Now, Jem understood. It was a certainty that a school wouldn't have books in their possession about men stealing other men's wives, murder, incest and countless other crimes which men – and women – had committed in those tales. No, Sarah's books would be watered down considerably. No doubt they were filled with generic adventures, generic magic, and generic people. Jem supposed that was best for someone of Sarah's tender age.
"They're wonderful! I love the stories about Merlin; he has magic and not just the fake kind either!"
Jem grinned at her enthusiasm and it was obvious by the stubborn tilt of her chin that he would not be wise to argue about Merlin's magic… real or otherwise. He tied a knot in the end of the thread and cut off the dangling piece before handing the teddy bear back to Sarah.
"See," Jem remarked with pride, "good as new."
Sarah's face lit up to Christmas tree proportions and as she raised her head to look at him, he saw that her green eyes were shining with tears, but this time they were tears of gratitude. "Oh, thank-you Jem! Thank-you!" So saying, she flung her arms around his waist and hugged him tight with all of her might.
Sarah felt him release a long sigh, and brushing his hand over the top of her head, he replied, "You're welcome, Sarah." Then, he asked, "What's your favorite fairy-tale?" Best to be getting off of the Arthurian legends. Perhaps, when Sarah was older, they'd be able to discuss the real adventures of Arthur and his knights.
Her voice was muffled because her face was pressed into his shirt, but Jem could make out what she said just fine. "I love them all! But, especially the ones where the girl is a princess only she doesn't know it."
Brushing a finger through her bangs, he shook his head up and down before saying, "I see… like 'The Princess and the Pea."
Giving his waist another tight squeeze, Sarah answered, "Yes, just like that!"
Taking her chin in his hand, he looked around before bending and whispering in her ear, "Maybe we have our very own princess living right here in this very house only she doesn't know it!"
Sarah's eyes grew wide. "Maybe," she whispered back.
"Maybe," Jem continued, giving her chin a light shake, "just to be safe, cause I don't want to get on the bad side of royalty; maybe I should just go ahead and address her by her rightful title of princess. What do you think?"
"Okay," she agreed with a dazzling smile.
Tapping her on the nose, he said, "Okay, princess, how about we ask Momma Martin if we can go to the park for a little while?"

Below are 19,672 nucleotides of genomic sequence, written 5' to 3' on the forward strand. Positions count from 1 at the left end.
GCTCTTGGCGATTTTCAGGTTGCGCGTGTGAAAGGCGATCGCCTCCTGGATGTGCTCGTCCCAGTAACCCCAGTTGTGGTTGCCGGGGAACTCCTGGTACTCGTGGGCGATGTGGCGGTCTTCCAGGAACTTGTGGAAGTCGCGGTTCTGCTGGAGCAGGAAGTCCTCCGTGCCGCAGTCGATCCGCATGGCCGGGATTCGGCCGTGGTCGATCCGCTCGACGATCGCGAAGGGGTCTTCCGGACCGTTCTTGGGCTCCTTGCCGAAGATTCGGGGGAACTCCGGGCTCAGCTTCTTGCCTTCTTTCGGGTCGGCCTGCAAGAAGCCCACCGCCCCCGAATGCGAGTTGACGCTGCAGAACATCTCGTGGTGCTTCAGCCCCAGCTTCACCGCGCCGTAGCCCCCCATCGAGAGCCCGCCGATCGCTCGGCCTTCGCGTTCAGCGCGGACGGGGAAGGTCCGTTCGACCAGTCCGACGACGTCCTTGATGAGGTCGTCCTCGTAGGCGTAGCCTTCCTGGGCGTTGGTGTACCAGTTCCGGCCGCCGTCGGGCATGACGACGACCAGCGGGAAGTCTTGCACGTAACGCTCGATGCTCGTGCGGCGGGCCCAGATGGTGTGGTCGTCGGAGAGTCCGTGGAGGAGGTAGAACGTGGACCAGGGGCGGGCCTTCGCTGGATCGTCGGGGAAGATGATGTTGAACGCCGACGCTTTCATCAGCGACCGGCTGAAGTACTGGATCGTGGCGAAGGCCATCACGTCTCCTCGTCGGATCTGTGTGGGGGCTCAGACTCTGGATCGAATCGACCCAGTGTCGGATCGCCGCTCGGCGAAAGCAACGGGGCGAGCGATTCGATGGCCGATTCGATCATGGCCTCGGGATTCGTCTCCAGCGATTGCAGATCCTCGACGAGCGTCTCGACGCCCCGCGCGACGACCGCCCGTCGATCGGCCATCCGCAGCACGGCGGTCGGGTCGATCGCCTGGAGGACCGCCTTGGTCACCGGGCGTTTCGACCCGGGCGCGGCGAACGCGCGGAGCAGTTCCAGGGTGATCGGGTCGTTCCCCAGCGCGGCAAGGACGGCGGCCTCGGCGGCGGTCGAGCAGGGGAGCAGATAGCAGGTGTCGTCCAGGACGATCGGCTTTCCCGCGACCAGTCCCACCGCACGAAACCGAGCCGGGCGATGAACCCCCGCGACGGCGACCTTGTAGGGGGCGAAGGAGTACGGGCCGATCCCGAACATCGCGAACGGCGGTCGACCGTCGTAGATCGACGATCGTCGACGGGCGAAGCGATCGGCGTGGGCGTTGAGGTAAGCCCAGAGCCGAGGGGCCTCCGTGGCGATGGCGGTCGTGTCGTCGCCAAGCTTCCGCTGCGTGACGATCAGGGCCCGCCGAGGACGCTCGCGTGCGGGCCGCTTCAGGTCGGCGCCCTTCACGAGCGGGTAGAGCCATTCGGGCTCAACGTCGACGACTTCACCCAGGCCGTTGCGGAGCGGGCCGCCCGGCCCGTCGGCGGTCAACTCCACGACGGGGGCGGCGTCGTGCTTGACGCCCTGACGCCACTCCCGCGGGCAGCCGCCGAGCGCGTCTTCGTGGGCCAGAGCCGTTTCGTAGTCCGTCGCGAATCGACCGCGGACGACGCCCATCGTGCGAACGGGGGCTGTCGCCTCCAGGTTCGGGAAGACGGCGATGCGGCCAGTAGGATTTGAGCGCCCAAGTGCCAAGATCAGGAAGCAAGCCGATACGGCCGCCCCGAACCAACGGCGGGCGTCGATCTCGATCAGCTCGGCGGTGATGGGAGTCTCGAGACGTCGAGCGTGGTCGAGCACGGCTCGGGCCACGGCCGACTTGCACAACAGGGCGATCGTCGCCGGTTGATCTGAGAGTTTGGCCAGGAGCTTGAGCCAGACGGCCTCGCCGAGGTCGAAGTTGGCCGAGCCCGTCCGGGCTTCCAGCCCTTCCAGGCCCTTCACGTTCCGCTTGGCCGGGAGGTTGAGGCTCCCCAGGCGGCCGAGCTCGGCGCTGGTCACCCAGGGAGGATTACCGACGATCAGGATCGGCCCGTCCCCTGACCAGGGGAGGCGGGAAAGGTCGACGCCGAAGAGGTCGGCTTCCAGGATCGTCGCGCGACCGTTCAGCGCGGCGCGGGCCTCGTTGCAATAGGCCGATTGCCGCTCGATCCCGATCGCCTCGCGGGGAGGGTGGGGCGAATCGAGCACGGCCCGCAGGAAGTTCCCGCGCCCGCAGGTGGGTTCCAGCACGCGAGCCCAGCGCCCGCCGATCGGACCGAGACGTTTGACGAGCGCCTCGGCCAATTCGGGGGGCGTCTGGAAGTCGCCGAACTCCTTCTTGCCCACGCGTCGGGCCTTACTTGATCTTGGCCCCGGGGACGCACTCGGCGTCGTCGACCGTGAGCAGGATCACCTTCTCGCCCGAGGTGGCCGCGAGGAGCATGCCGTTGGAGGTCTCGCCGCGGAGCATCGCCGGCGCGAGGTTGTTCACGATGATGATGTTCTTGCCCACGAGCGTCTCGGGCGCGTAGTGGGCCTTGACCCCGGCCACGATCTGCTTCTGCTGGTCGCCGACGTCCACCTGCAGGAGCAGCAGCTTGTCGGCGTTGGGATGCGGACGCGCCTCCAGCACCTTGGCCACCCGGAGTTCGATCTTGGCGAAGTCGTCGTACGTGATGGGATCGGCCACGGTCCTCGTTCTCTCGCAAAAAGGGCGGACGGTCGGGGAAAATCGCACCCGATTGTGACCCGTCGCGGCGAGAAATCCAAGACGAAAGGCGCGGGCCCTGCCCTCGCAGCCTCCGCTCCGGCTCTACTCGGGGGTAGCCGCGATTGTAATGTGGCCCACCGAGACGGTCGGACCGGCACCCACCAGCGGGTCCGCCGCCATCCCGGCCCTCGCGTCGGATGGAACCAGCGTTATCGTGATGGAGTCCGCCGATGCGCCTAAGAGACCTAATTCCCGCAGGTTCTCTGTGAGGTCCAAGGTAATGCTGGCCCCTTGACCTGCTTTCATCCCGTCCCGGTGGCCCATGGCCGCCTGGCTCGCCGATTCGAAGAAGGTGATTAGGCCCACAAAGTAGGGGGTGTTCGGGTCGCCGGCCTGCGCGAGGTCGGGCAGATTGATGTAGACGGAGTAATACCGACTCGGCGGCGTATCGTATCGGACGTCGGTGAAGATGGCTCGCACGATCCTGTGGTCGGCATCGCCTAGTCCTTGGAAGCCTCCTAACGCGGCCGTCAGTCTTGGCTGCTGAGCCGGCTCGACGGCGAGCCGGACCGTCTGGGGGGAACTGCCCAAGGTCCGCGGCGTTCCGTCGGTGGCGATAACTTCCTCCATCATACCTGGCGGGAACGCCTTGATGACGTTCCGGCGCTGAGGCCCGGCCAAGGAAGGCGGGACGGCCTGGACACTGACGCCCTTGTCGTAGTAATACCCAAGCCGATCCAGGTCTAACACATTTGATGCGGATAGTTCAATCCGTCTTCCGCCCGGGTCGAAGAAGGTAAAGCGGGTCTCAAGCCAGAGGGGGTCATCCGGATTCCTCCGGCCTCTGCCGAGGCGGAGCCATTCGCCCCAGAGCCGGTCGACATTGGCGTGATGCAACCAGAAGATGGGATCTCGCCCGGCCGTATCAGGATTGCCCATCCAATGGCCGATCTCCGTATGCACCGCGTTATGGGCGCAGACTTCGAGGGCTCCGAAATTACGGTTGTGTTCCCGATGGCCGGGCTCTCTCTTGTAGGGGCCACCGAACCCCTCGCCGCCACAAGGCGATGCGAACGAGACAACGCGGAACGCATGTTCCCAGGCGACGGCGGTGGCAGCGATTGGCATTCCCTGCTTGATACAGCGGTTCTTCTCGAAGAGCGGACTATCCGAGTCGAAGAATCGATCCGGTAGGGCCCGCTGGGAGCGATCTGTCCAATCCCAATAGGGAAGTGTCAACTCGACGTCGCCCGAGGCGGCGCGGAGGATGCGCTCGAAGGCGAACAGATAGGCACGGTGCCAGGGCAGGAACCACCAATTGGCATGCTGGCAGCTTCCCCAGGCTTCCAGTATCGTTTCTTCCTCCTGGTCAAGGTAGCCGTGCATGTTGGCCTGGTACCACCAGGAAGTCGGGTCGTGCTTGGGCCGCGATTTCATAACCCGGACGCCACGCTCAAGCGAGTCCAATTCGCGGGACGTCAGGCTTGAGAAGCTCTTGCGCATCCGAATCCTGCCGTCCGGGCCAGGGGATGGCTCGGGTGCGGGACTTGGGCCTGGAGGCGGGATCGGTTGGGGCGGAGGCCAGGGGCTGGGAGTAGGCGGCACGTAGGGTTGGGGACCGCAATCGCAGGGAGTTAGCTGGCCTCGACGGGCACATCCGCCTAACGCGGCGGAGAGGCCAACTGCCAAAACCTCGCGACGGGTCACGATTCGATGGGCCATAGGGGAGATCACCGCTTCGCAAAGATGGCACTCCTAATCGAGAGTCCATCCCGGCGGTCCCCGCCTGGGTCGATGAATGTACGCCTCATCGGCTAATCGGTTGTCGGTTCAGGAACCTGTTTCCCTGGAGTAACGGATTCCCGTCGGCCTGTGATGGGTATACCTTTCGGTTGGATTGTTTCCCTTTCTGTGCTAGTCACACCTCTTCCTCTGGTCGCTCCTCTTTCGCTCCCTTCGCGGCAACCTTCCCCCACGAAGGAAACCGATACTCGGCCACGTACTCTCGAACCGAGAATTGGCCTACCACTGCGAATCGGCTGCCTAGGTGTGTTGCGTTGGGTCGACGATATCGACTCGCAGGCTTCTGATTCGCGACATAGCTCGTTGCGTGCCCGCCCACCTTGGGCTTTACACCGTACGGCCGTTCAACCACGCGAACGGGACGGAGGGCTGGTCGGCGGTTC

After giving him one more heartfelt hug, Sarah grabbed his hand and began to pull him to the kitchen where Momma Martin was having her afternoon cup of coffee with a dash… or two, of rum.
The years that had followed had been some of the best of Sarah's young life. All due to Jem: Her rescuer, her hero, her knight. He had quickly become her best friend, and she hadn't yet fully realized just how much she depended on him until two years later.
At sixteen, Jem had been deemed by the Martins as old enough to get a job. Having a job, plus school and chores had left very little time for her in Jem's life. Although they lived in the same house, their schedules were such that their paths rarely crossed. Sarah had been devastated.
Those first few months of Jem's employment had been a mess. Sarah was ashamed to admit that she'd been the one to make it a royal pain, or rather; she'd been the royal pain. She just could not deal with the loss of Jem. She began throwing tantrums the likes of which the Martin's, in all their years of fostering kids, had never seen. Finally, Jem himself had to sit Sarah down and explain to her that creating such a ruckus at her age was not acceptable.
At first he'd tried reasoning with her, but reasoning with an unhappy twelve-year old was a lot harder than what he thought it was going to be. He told her that he missed her too. That he wished he could spend more of his time with her. And, that it bothered him that they couldn't manage to read together anymore or act out plays in their favorite place at the park. He had shared with her all of what he had been feeling but, even with all of that, she still wouldn't be reasonable.
She stomped her foot and while in a rage, screamed. "It's not fair! I hate this place and I hate you!" Her words had stopped Jem in his tracks, and though she'd meant it, the look on Jem's face had, for a second, made her wish that she hadn't said it.